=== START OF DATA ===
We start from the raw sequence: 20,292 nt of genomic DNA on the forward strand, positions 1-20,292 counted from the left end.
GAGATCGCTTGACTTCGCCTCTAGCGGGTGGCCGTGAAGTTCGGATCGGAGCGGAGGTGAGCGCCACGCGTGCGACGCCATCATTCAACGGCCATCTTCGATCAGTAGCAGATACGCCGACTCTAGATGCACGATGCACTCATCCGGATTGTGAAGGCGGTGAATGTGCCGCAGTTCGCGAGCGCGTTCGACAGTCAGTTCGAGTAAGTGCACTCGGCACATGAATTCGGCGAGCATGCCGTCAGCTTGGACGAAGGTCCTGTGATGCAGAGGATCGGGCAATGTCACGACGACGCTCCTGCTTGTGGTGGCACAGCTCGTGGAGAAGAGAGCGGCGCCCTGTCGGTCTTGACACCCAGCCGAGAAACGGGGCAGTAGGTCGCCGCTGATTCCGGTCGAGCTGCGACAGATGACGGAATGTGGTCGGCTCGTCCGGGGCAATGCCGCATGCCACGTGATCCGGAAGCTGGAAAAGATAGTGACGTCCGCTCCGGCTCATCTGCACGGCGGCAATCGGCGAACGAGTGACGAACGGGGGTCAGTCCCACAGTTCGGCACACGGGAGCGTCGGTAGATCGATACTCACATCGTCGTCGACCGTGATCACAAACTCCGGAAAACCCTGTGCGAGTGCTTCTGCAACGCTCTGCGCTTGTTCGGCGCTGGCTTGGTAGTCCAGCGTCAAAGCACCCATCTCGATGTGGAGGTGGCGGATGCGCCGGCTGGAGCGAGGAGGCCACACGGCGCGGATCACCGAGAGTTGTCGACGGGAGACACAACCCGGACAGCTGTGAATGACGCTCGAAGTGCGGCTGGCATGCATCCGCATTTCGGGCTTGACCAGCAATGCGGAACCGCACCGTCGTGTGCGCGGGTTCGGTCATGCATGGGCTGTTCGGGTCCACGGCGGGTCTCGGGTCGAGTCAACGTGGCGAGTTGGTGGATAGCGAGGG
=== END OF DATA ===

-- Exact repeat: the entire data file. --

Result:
We start from the raw sequence: 20,292 nt of genomic DNA on the forward strand, positions 1-20,292 counted from the left end.
GAGATCGCTTGACTTCGCCTCTAGCGGGTGGCCGTGAAGTTCGGATCGGAGCGGAGGTGAGCGCCACGCGTGCGACGCCATCATTCAACGGCCATCTTCGATCAGTAGCAGATACGCCGACTCTAGATGCACGATGCACTCATCCGGATTGTGAAGGCGGTGAATGTGCCGCAGTTCGCGAGCGCGTTCGACAGTCAGTTCGAGTAAGTGCACTCGGCACATGAATTCGGCGAGCATGCCGTCAGCTTGGACGAAGGTCCTGTGATGCAGAGGATCGGGCAATGTCACGACGACGCTCCTGCTTGTGGTGGCACAGCTCGTGGAGAAGAGAGCGGCGCCCTGTCGGTCTTGACACCCAGCCGAGAAACGGGGCAGTAGGTCGCCGCTGATTCCGGTCGAGCTGCGACAGATGACGGAATGTGGTCGGCTCGTCCGGGGCAATGCCGCATGCCACGTGATCCGGAAGCTGGAAAAGATAGTGACGTCCGCTCCGGCTCATCTGCACGGCGGCAATCGGCGAACGAGTGACGAACGGGGGTCAGTCCCACAGTTCGGCACACGGGAGCGTCGGTAGATCGATACTCACATCGTCGTCGACCGTGATCACAAACTCCGGAAAACCCTGTGCGAGTGCTTCTGCAACGCTCTGCGCTTGTTCGGCGCTGGCTTGGTAGTCCAGCGTCAAAGCACCCATCTCGATGTGGAGGTGGCGGATGCGCCGGCTGGAGCGAGGAGGCCACACGGCGCGGATCACCGAGAGTTGTCGACGGGAGACACAACCCGGACAGCTGTGAATGACGCTCGAAGTGCGGCTGGCATGCATCCGCATTTCGGGCTTGACCAGCAATGCGGAACCGCACCGTCGTGTGCGCGGGTTCGGTCATGCATGGGCTGTTCGGGTCCACGGCGGGTCTCGGGTCGAGTCAACGTGGCGAGTTGGTGGATAGCGAGGG